The audiobook release of Caitlin Hicks’s novel A Theory of Expanded Love has been recognized by the NYC Book Awards, another in a series of accolades for the Roberts Creek-based writer’s 2015 fiction debut.
The NYC Book Awards are an annual competition judged by experts representing segments of the book industry, including publishers, writers and editors. Hicks’s audiobook was honoured in the category of Distinguished Favourite, which recognizes overall excellence. The announcement was made by the NYC Book Awards in late September.
The novel also netted literary awards after its original publication in 2015, including the Best Inspirational Fiction prize from the Next Generation Indie Book Awards.
Hicks contributed her own voice to the novel’s audiobook version, which was completed in late 2021. Her husband, playwright and filmmaker Gordon Halloran, oversaw technical production for the recording.
A Theory of Expanded Love had its origins in a semi-autobiographical play written and performed by Hicks. Six Palm Trees opened at the Nexus Theatre in 1991 before touring internationally.
In the play, Hicks developed the character of Annie Shea, whose sharp wit becomes a coping mechanism for girlhood in a Roman Catholic family with 14 siblings during the early 1960s.
The parallels to Hicks’s own upbringing were so pronounced that the play’s renown resulted in real-life family tension.
“So when I wrote A Theory of Expanded Love, it was another exploration of that whole situation with a different emphasis,” said Hicks. Annie Shae returns as the book’s narrator, navigating faith and family revelations through the eyes of a precocious young woman.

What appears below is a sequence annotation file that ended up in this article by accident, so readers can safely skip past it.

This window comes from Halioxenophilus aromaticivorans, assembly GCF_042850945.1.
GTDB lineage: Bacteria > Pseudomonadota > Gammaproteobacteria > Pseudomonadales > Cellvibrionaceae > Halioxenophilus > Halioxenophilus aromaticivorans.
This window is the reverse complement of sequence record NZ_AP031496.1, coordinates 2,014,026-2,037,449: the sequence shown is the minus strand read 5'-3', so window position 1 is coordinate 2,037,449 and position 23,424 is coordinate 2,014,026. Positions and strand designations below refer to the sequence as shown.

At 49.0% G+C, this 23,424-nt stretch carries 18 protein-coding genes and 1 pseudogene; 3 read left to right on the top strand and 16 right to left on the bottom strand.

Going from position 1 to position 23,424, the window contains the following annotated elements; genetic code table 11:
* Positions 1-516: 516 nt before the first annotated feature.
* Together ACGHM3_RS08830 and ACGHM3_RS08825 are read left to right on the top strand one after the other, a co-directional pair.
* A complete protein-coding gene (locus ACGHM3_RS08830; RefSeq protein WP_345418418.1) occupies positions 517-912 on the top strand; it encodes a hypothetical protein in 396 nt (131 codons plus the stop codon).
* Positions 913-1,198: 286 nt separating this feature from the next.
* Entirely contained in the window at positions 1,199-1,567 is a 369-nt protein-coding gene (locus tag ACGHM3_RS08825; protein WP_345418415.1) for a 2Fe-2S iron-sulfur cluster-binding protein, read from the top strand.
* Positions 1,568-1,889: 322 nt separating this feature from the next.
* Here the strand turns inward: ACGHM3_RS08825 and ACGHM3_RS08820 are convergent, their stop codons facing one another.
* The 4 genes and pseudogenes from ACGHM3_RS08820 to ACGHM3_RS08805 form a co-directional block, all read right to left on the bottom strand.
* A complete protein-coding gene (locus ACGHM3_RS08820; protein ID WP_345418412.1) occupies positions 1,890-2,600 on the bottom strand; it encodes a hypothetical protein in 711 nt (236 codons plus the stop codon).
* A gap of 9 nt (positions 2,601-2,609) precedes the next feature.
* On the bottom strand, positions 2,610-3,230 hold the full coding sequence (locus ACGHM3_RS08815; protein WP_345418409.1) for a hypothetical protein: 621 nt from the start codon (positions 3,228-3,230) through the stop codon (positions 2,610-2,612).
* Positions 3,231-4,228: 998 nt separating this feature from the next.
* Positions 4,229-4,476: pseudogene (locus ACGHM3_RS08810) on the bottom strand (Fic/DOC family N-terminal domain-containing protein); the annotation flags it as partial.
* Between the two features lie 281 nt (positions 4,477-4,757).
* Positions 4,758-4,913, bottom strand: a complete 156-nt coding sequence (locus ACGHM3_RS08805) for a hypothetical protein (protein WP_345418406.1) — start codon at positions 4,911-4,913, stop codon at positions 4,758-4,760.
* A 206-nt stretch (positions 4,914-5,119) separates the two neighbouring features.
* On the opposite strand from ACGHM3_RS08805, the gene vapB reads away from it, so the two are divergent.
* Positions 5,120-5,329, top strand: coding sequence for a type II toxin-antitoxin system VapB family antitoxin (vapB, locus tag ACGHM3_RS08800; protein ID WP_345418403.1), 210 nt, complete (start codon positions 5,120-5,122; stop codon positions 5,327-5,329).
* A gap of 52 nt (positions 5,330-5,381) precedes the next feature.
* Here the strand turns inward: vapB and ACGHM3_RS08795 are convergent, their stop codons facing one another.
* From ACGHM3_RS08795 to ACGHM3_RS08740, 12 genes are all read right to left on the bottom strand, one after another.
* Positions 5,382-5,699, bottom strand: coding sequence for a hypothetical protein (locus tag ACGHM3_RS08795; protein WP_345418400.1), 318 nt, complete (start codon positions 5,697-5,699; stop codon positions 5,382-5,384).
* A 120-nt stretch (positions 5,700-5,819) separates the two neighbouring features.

“I thought to myself, we’ve got to think of something that’s just so blatantly not true that my family is going to think [the story] is not really about them,” said Hicks. Halloran suggested a plot device: a priest who served alongside Annie’s veteran father during the Second World War becomes short-listed for the papacy. The celebrity connection — no matter how tenuous — confers imagined status on the family.
“As soon as I conceived that, I was off and running,” Hicks said. The storyline complemented Annie’s appetite for grandiosity. “She ends up exaggerating things and lying on the spot. And then later thinking, ‘I just committed a venial sin.’ In a family that holds up an image of everything being perfect, naturally [the protagonist] is going to slide in there and not be perfect.”
As Annie matures, she labours to reconcile her staunch Catholic faith with surprising betrayals by her parents, sublimating guilt into defiant humour and independence.
According to Hicks, the character of Annie proved so popular with readers that she will be the subject of a forthcoming sequel: Kennedy Girl. The novel is set in the aftermath of Robert Kennedy’s assassination in 1968.
In addition to her work in the realm of fiction, Hicks is a prodigious memoirist and playwright. She was a literary contributor to CBC Radio’s Morningside program and her touring play Singing the Bones was adapted for the screen in 2001.
Excerpts from A Theory of Expanded Love will be read by Hicks at the Sechelt Library on Nov. 4 during an event sponsored by The Writers’ Union of Canada. The audiobook edition is available at chirpbooks.com; Hicks maintains an active web presence at caitlinhicks.com.